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Ice Fishing 101: Chill Out and Reel in the Thrills

Colorado is renowned for its diverse and stunning natural features, making it a haven for outdoor enthusiasts. During the winter months, nature lovers often enjoy skiing, snowboarding, ice skating, dog sledding, or simply taking a scenic walk in the snow. If you’re seeking a different, more serene activity, why not try ice fishing? It is a unique experience and rewarding adventure for the whole family, but there are several important things to know before you go. Whether you’re an experienced angler or a novice looking to embrace the winter chill, ice fishing in Colorado is definitely something to cross off your winter bucket list.

When To Go
Ice fishing season typically starts in late December and lasts until mid-February. The exact dates can sometimes vary depending on the year and changing weather conditions. More importantly, you want to pay attention to the thickness of the ice whenever you go. As a general rule, lakes freeze sooner the higher into the mountains you get, but if you’re planning on fishing at 8,000 ft. altitude or lower, especially early in the season or during a warm winter, research the area before you head out. 

Where To Go
Every year, Colorado Parks and Wildlife releases a Fishing Manual that covers the rules and regulations on ice fishing, as well as every spot you can go to and every spot where it is prohibited. The guide also includes maps of each area it recommends.

Popular destinations in mountainous areas like Lake Granby and Dillon Reservoir will offer diverse fish species, like trout, salmon, and perch. The San Luis Valley, with its high-altitude lakes, is another excellent destination, but for those near the Denver metro area, Cherry Creek Reservoir and Chatfield Reservoir provide convenient options for a quick getaway.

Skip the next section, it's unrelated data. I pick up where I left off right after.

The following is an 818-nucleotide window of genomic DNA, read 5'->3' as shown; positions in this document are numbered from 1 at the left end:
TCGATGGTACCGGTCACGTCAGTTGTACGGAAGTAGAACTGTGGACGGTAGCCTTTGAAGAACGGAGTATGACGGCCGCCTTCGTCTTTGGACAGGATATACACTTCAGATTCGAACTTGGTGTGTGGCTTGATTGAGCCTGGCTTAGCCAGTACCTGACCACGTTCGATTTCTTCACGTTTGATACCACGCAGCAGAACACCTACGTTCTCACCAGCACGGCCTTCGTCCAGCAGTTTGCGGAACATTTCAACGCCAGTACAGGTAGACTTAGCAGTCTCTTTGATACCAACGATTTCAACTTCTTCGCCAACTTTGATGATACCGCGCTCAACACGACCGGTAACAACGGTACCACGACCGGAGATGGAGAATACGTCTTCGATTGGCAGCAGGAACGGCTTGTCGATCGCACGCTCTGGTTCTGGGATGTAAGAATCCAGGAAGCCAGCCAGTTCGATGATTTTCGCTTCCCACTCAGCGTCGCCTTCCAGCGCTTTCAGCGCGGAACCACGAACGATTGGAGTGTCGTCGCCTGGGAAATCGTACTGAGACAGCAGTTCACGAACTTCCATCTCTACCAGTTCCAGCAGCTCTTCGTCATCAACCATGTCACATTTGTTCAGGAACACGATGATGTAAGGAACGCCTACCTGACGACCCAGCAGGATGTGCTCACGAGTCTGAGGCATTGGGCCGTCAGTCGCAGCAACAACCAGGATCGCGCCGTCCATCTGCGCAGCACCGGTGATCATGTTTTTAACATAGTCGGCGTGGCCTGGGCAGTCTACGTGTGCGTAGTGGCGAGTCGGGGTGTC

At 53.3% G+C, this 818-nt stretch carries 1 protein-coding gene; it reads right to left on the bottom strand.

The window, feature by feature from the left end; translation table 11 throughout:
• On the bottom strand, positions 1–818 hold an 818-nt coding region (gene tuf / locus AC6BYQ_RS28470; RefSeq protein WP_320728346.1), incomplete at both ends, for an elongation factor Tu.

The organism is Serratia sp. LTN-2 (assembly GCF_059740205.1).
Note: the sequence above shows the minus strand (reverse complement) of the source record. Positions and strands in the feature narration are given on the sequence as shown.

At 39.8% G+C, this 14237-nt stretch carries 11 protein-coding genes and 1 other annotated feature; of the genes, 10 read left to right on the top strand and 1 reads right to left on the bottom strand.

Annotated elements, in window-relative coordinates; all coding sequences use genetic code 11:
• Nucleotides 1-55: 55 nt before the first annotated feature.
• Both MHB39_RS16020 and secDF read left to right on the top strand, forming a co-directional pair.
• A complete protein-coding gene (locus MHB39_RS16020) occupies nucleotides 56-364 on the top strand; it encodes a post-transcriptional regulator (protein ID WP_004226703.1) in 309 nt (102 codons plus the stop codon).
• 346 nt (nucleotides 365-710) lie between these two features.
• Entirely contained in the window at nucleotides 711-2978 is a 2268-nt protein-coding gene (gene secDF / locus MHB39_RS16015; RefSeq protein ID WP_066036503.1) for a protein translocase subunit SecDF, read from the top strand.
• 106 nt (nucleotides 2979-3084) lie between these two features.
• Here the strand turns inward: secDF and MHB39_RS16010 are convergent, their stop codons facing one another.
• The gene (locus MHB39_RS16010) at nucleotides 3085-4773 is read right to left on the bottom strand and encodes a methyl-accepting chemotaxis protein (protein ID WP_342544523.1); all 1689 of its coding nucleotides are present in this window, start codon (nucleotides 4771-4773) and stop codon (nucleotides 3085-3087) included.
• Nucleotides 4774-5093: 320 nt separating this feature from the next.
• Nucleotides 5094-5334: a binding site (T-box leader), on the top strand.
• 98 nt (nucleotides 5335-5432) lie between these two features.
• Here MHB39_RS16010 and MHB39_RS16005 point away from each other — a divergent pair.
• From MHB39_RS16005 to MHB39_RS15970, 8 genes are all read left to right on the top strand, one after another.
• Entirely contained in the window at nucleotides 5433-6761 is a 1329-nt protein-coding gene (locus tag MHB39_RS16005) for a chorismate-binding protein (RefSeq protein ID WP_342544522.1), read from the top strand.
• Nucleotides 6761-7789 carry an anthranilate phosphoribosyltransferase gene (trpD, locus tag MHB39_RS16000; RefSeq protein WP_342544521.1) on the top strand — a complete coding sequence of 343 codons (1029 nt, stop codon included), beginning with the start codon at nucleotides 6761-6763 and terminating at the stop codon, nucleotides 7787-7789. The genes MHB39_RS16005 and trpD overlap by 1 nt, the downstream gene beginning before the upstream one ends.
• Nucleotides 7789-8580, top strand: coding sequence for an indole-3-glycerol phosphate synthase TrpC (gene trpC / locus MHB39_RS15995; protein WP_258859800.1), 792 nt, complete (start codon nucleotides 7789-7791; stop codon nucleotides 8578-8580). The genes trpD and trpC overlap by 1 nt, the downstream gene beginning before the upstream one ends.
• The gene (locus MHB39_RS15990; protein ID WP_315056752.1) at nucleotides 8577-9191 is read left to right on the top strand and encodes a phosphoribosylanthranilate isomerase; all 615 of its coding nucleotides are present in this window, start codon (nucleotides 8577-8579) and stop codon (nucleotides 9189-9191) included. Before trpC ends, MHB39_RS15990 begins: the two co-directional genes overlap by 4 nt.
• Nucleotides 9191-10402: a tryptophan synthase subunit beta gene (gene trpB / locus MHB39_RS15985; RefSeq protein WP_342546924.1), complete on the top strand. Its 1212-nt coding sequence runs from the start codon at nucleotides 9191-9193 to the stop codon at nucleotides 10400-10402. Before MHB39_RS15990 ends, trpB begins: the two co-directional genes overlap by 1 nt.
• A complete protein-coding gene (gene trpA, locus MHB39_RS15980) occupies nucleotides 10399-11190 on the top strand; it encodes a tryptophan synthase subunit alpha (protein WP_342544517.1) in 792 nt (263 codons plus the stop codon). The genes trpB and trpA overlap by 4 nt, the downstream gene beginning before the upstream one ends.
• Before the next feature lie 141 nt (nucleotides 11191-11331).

Safety Tips
There is probably no such thing as “safe” ice, but there are some guidelines anglers should consider before choosing a destination. Ice conditions can vary from lake to lake depending on what part of the state you are in. Another pro tip: a shallow lake will freeze faster than a deeper lake. You should always look for clear blue ice, and remember, new ice is stronger than old ice. 

Colorado Parks and Wildlife also highly recommends always bringing an ice fishing safety kit whenever you go, in case you need to assist with a rescue or you find yourself under the ice. It’s important for you and your group to always have an emergency plan of action. 

What To Bring
Getting started in ice fishing is relatively easy. With just the basic equipment, anyone can get in the game. You should always have a bucket, a fishing rod and reel, bait and lures, a fishing line, an ice scoop, and an ice auger. Depending on your destination and the length of your fishing trip, you may need to bring extra items, so again, do look into your destination before you go.

Most importantly, don’t forget to pack your permit! Colorado Parks and Wildlife offers free fishing experiences for the kiddos, but adults 16 years and older are required to buy a fishing license. You can purchase day passes or an annual permit through Colorado Parks and Wildlife’s website. 

Permit link:

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